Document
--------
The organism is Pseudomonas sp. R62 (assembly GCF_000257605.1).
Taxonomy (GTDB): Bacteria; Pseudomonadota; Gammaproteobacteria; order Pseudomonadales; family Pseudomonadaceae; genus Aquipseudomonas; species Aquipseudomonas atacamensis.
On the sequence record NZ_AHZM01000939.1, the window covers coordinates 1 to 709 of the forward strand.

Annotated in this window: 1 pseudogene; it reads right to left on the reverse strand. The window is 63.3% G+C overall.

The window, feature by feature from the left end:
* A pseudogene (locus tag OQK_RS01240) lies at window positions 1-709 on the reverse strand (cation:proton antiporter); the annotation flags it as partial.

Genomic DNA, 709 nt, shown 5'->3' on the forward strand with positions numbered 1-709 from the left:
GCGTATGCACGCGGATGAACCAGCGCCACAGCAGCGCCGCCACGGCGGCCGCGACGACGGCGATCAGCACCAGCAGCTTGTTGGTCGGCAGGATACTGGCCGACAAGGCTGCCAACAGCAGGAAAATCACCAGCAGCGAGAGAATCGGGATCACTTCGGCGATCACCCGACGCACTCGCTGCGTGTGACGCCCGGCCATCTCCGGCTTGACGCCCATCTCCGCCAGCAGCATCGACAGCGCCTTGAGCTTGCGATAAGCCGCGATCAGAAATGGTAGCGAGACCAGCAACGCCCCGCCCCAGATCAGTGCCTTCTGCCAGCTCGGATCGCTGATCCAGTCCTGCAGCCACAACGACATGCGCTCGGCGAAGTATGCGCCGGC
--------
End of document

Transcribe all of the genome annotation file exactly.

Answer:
The organism is Pseudomonas sp. R62 (assembly GCF_000257605.1).
Taxonomy (GTDB): Bacteria; Pseudomonadota; Gammaproteobacteria; order Pseudomonadales; family Pseudomonadaceae; genus Aquipseudomonas; species Aquipseudomonas atacamensis.
On the sequence record NZ_AHZM01000939.1, the window covers coordinates 1 to 709 of the forward strand.

Annotated in this window: 1 pseudogene; it reads right to left on the reverse strand. The window is 63.3% G+C overall.

The window, feature by feature from the left end:
* A pseudogene (locus tag OQK_RS01240) lies at window positions 1-709 on the reverse strand (cation:proton antiporter); the annotation flags it as partial.

Genomic DNA, 709 nt, shown 5'->3' on the forward strand with positions numbered 1-709 from the left:
GCGTATGCACGCGGATGAACCAGCGCCACAGCAGCGCCGCCACGGCGGCCGCGACGACGGCGATCAGCACCAGCAGCTTGTTGGTCGGCAGGATACTGGCCGACAAGGCTGCCAACAGCAGGAAAATCACCAGCAGCGAGAGAATCGGGATCACTTCGGCGATCACCCGACGCACTCGCTGCGTGTGACGCCCGGCCATCTCCGGCTTGACGCCCATCTCCGCCAGCAGCATCGACAGCGCCTTGAGCTTGCGATAAGCCGCGATCAGAAATGGTAGCGAGACCAGCAACGCCCCGCCCCAGATCAGTGCCTTCTGCCAGCTCGGATCGCTGATCCAGTCCTGCAGCCACAACGACATGCGCTCGGCGAAGTATGCGCCGGC